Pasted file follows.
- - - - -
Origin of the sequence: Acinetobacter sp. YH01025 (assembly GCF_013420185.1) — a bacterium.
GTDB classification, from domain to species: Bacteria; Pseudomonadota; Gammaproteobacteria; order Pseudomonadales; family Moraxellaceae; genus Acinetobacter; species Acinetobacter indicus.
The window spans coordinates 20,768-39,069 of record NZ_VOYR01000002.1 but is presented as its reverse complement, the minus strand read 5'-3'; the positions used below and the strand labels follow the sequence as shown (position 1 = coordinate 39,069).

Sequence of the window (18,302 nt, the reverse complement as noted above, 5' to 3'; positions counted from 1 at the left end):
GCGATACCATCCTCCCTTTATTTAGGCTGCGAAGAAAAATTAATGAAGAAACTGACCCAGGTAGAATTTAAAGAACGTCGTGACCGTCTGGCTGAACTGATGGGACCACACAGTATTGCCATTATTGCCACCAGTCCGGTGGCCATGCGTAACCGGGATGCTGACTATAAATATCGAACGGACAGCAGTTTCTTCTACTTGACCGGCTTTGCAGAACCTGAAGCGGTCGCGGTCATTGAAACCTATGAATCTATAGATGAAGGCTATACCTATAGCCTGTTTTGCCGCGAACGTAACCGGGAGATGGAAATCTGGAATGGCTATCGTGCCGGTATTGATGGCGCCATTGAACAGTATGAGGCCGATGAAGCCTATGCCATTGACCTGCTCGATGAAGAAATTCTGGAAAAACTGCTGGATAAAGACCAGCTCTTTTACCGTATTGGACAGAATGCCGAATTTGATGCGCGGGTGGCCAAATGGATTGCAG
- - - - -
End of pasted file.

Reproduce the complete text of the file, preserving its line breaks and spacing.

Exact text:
Origin of the sequence: Acinetobacter sp. YH01025 (assembly GCF_013420185.1) — a bacterium.
GTDB classification, from domain to species: Bacteria; Pseudomonadota; Gammaproteobacteria; order Pseudomonadales; family Moraxellaceae; genus Acinetobacter; species Acinetobacter indicus.
The window spans coordinates 20,768-39,069 of record NZ_VOYR01000002.1 but is presented as its reverse complement, the minus strand read 5'-3'; the positions used below and the strand labels follow the sequence as shown (position 1 = coordinate 39,069).

Sequence of the window (18,302 nt, the reverse complement as noted above, 5' to 3'; positions counted from 1 at the left end):
GCGATACCATCCTCCCTTTATTTAGGCTGCGAAGAAAAATTAATGAAGAAACTGACCCAGGTAGAATTTAAAGAACGTCGTGACCGTCTGGCTGAACTGATGGGACCACACAGTATTGCCATTATTGCCACCAGTCCGGTGGCCATGCGTAACCGGGATGCTGACTATAAATATCGAACGGACAGCAGTTTCTTCTACTTGACCGGCTTTGCAGAACCTGAAGCGGTCGCGGTCATTGAAACCTATGAATCTATAGATGAAGGCTATACCTATAGCCTGTTTTGCCGCGAACGTAACCGGGAGATGGAAATCTGGAATGGCTATCGTGCCGGTATTGATGGCGCCATTGAACAGTATGAGGCCGATGAAGCCTATGCCATTGACCTGCTCGATGAAGAAATTCTGGAAAAACTGCTGGATAAAGACCAGCTCTTTTACCGTATTGGACAGAATGCCGAATTTGATGCGCGGGTGGCCAAATGGATTGCAG